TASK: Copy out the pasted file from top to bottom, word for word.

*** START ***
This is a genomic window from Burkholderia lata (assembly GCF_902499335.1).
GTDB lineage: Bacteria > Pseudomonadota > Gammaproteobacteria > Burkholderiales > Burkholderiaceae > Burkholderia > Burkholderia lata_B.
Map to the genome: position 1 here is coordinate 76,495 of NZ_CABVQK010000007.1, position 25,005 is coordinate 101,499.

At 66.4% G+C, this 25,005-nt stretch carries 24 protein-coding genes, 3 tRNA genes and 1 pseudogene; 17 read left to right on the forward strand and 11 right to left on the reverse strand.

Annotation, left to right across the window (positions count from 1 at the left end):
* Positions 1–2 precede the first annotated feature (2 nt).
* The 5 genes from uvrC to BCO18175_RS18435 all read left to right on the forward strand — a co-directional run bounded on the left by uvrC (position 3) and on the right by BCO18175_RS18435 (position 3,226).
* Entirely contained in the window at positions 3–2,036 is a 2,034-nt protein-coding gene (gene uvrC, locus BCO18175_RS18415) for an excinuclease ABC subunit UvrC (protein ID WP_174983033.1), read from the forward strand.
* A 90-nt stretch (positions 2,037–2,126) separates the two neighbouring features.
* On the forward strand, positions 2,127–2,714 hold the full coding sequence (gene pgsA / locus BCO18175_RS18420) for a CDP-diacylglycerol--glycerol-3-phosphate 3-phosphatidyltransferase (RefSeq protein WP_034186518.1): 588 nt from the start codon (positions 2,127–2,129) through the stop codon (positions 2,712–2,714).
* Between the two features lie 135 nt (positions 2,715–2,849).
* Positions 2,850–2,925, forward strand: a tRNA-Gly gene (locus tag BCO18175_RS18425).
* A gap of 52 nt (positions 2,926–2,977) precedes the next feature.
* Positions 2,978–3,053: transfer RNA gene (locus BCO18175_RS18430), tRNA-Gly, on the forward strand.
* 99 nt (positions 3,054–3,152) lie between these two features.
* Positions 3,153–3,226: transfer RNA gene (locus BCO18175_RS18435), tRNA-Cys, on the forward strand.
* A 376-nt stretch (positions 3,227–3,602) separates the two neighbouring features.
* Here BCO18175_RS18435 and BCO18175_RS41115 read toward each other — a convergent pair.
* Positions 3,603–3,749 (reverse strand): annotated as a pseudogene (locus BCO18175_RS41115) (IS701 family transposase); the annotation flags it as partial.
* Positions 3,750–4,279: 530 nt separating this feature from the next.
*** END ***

This is a genomic window from Burkholderia lata (assembly GCF_902499335.1).
GTDB lineage: Bacteria > Pseudomonadota > Gammaproteobacteria > Burkholderiales > Burkholderiaceae > Burkholderia > Burkholderia lata_B.
Map to the genome: position 1 here is coordinate 76,495 of NZ_CABVQK010000007.1, position 25,005 is coordinate 101,499.

At 66.4% G+C, this 25,005-nt stretch carries 24 protein-coding genes, 3 tRNA genes and 1 pseudogene; 17 read left to right on the forward strand and 11 right to left on the reverse strand.

Annotation, left to right across the window (positions count from 1 at the left end):
* Positions 1–2 precede the first annotated feature (2 nt).
* The 5 genes from uvrC to BCO18175_RS18435 all read left to right on the forward strand — a co-directional run bounded on the left by uvrC (position 3) and on the right by BCO18175_RS18435 (position 3,226).
* Entirely contained in the window at positions 3–2,036 is a 2,034-nt protein-coding gene (gene uvrC, locus BCO18175_RS18415) for an excinuclease ABC subunit UvrC (protein ID WP_174983033.1), read from the forward strand.
* A 90-nt stretch (positions 2,037–2,126) separates the two neighbouring features.
* On the forward strand, positions 2,127–2,714 hold the full coding sequence (gene pgsA / locus BCO18175_RS18420) for a CDP-diacylglycerol--glycerol-3-phosphate 3-phosphatidyltransferase (RefSeq protein WP_034186518.1): 588 nt from the start codon (positions 2,127–2,129) through the stop codon (positions 2,712–2,714).
* Between the two features lie 135 nt (positions 2,715–2,849).
* Positions 2,850–2,925, forward strand: a tRNA-Gly gene (locus tag BCO18175_RS18425).
* A gap of 52 nt (positions 2,926–2,977) precedes the next feature.
* Positions 2,978–3,053: transfer RNA gene (locus BCO18175_RS18430), tRNA-Gly, on the forward strand.
* 99 nt (positions 3,054–3,152) lie between these two features.
* Positions 3,153–3,226: transfer RNA gene (locus BCO18175_RS18435), tRNA-Cys, on the forward strand.
* A 376-nt stretch (positions 3,227–3,602) separates the two neighbouring features.
* Here BCO18175_RS18435 and BCO18175_RS41115 read toward each other — a convergent pair.
* Positions 3,603–3,749 (reverse strand): annotated as a pseudogene (locus BCO18175_RS41115) (IS701 family transposase); the annotation flags it as partial.
* Positions 3,750–4,279: 530 nt separating this feature from the next.